Winner of the 2019 National Book Award for Nonfiction, Yellow House is the story of a woman who grew up in New Orleans East in a house her mother purchased in 1961 reflects on what it meant to lose that house to Hurricane Katrina, her family history in the storied city, and the meaning of home.
... forceful, rolling and many-chambered ... [Broom's] memoir isn’t just a Katrina story — it has a lot more on its mind. But the storm and the way it scattered her large family across America give this book both its grease and its gravitas ... This book is dense with characters and stories. It’s a big, simmering pot that comes to a boil at the right times ... This book is a mood. It starts slow, with layers of family history. The opening sections impart a sense of someone swinging the prop of an airplane, hoping the engine will fire. The author doesn’t make her first appearance, as a 5-year-old, until we are more than 100 pages in. But trust her. This book more than takes flight ... Broom does a masterly job of situating each of her family members as Katrina looms on the horizon ... There is some mildly portentous writing in The Yellow House, but for the most part Broom’s prose is alert and inquisitive. If the author remains at a certain distance at the end of this book, if she is somewhat unknowable, well, she’s had many other stories to tell, and to tell well ... This is a major book that I suspect will come to be considered among the essential memoirs of this vexing decade. There are a lot of complicated emotions coursing through its veins. It throws the image of an exceptional American city into dark relief.
...[an] extraordinary, engrossing debut ... Broom...pushes past the baseline expectations of memoir as a genre to create an entertaining and inventive amalgamation of literary forms. Part oral history, part urban history, part celebration of a bygone way of life, The Yellow House is a full indictment of the greed, discrimination, indifference and poor city planning that led her family’s home to be wiped off the map. It is an instantly essential text, examining the past, present and possible future of the city of New Orleans, and of America writ large ... Broom is our guide, but not the sort who holds readers’ hands, uninterested as she is in tidy transitions between one type of writing and another. The through line is her thought process, her frequent questioning ... The interviews also yield unforgettable scenes ... The true test of her worthiness is her empathy and focused attention. She is a responsible historian, granting her subjects the grace of multiple examinations over the years ... Broom’s deadpan humor comes through clearest in her descriptions of herself ... The Yellow House is a book that triumphs much as a jazz parade does: by coming loose when necessary, its parts sashaying independently down the street, but righting itself just in the nick of time, and teaching you a new way of enjoying it in the process.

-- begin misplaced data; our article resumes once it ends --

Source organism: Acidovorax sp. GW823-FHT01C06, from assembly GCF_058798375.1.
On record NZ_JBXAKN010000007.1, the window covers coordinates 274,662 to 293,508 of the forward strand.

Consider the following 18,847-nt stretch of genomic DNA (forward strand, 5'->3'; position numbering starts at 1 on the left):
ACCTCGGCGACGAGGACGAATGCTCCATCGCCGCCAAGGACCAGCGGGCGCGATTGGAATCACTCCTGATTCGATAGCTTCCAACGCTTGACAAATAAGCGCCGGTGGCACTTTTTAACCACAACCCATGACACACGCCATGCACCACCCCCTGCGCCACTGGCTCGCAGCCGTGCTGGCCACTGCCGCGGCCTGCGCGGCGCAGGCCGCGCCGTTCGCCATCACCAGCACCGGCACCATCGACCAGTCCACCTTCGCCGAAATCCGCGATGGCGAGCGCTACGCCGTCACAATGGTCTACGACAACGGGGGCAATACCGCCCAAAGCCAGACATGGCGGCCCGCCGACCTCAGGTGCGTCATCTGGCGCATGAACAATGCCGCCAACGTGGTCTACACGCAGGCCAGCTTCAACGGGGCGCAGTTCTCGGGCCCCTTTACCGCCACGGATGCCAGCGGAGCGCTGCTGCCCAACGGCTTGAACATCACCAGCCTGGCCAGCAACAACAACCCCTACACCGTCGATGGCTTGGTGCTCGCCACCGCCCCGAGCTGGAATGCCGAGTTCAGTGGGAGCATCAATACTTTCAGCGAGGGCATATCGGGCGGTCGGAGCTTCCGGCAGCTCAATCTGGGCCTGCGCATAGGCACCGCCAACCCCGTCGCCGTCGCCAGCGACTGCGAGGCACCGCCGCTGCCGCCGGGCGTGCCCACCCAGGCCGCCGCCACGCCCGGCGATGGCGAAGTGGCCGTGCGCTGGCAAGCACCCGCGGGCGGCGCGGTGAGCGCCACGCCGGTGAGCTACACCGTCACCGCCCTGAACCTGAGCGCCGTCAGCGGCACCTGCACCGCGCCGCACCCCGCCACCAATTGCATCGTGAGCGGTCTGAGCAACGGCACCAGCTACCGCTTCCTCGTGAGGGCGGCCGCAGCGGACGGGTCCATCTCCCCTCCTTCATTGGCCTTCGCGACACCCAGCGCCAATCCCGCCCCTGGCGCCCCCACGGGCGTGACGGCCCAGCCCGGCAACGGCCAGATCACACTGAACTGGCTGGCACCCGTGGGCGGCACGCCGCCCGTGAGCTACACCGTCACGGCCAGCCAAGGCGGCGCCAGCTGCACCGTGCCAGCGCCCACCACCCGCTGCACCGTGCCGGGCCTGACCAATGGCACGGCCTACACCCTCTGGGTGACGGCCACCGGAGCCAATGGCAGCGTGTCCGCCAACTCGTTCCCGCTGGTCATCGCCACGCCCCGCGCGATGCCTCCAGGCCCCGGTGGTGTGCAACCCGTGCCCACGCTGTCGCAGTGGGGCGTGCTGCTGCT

... extraordinary ... immediate, raw, sometimes profane and even funny ... Broom's memoir itself is a force that cracks open that little Yellow House and exposes the decades of life lived within ... Along with everything else it illuminates, The Yellow House offers a searing evocation of the long-term toxic consequences of shame ... solidly reconstructs what the forces of nature and institutionalized racism succeeded in knocking down.